By Sarah McCarthy
WASHINGTON – On the weekend that would have marked journalist James Foley’s 41st birthday Oct. 18, his life was instead celebrated in prayer services and memorials across the country.
Foley, a 1996 graduate of Marquette University in Milwaukee, was vocal about his faith and the strength he drew from his alma mater. In April 2011, as Foley was covering the raging civil war in Libya, militants loyal to Moammar Gadhafi captured him and two other journalists. They spent 44 days detained alongside other political prisoners. During this time, Foley was given the opportunity to call his mother. The conversation between mother and son, and Foley’s evident faith, were made public in an article Foley wrote for the fall 2011 edition of Marquette Magazine that was titled “Phone Call Home.”
“If nothing else, prayer was the glue that enabled my freedom, an inner freedom first and later the miracle of being released during a war in which the regime had no real incentive to free us,” he said. “It didn’t make sense, but faith did.”
Beginning Oct. 16, people at more than 20 universities across the country bore witness to that same sense of faith as they came together in remembrance of Foley, who was killed in Syria Aug.19. The Association of Jesuit Colleges and Universities, or AJCU, invited its member institutions to recognize Foley’s contributions toward justice and freedom of the press and commemorate others killed in war by offering a Mass or interfaith prayer service in their honor. Fordham, Georgetown, Loyola Marymount and Marquette were just several of the universities that celebrated Foley’s legacy and his devotion to God.
In a press release about the initiative, the AJCU said Foley was “one of our own,” and the organization’s president, Jesuit Father Michael J. Sheeran, called him “an American hero.”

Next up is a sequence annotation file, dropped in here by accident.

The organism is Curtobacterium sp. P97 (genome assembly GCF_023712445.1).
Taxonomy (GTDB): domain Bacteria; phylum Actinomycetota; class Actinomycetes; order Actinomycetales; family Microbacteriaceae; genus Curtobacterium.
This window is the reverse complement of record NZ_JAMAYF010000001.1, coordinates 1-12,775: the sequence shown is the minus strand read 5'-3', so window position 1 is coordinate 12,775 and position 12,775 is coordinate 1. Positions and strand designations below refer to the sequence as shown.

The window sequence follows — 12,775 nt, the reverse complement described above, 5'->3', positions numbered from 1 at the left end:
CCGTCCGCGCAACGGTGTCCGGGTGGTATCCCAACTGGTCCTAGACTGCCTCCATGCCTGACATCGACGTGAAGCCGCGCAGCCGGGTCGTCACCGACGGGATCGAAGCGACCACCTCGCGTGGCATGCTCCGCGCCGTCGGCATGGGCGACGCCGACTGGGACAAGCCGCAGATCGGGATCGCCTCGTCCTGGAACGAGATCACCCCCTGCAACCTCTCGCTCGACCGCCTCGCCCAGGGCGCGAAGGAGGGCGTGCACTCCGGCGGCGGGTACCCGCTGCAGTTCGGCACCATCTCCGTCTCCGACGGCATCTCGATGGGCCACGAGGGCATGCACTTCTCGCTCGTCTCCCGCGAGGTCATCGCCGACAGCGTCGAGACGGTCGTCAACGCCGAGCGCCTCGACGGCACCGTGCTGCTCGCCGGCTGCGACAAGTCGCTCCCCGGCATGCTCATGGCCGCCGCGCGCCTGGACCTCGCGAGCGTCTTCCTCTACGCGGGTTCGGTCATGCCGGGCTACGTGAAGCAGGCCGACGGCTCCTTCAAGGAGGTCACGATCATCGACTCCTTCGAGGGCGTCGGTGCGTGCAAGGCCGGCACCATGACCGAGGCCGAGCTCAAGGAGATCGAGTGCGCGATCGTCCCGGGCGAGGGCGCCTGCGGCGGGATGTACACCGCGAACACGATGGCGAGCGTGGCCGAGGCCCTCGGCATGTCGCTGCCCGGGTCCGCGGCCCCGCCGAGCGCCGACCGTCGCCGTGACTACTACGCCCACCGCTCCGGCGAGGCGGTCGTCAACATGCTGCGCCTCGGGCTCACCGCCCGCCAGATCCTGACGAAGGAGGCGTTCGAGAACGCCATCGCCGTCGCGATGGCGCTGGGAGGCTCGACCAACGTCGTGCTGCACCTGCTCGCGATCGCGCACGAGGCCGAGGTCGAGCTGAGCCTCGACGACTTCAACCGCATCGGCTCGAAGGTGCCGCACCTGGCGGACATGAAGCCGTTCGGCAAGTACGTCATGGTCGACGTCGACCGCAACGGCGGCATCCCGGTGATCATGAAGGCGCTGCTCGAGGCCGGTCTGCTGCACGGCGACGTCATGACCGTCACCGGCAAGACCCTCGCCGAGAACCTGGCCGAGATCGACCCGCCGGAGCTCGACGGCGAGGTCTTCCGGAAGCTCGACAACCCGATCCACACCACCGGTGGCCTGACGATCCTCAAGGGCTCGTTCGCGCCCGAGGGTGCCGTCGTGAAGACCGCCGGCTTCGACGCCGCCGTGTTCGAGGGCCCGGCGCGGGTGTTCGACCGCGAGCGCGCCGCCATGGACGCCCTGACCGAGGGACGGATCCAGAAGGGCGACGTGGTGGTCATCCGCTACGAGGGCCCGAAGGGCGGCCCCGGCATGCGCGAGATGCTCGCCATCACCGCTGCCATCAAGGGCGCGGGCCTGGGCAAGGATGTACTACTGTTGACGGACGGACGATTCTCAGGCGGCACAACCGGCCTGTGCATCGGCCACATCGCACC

“We are proud to lead this initiative that unites our Jesuit colleges and universities in solidarity, and honors the memory of a Jesuit alumnus who was a true man for others,” he said.
At an Oct. 19 Mass celebrated at his hometown parish, Our Lady of the Holy Rosary in Rochester, N.H., Father Marc Montminy, a close family friend, said that “Jimmy played a pivotal role in the lives of so many” during his life. The priest said he always was sustained “by a deep faith” and his goodness called him to do for others and report the truth of their lives “so the entire world would know what was happening.”
In “Phone Call Home,” Foley related his experience as a captive and the numbness he felt after seeing one of his colleagues get killed. One of the more poignant effects of the piece is the realization, on the part of both Foley and the reader, that it was the enduring power of prayer that sustained Foley through his imprisonment.
“I began to pray the rosary. It was what my mother and grandmother would have prayed,” Foley said. “It took a long time, almost an hour to count 100 Hail Mary’s off on my knuckles. And it helped to keep my mind focused.”
Foley also referenced a speech given by one of his friends at a Marquette vigil that was held for him before he was liberated in May 2011. (He returned home to New Hampshire but seven months later returned to Syria). He noted it was “just a glimpse of the efforts and prayers people were pouring forth.” He also expressed how praying with his colleague and fellow captive bolstered his faith under duress.
“It felt energizing to speak our weaknesses and hopes together, as if in a conversation with God, rather than silently and alone,” he said.
It is fitting, then, that to remember Foley’s humble service in Christ, hundreds of people gathered together to continue that conversation, manifesting the indelible power of prayer in times of peril, loss, and celebration.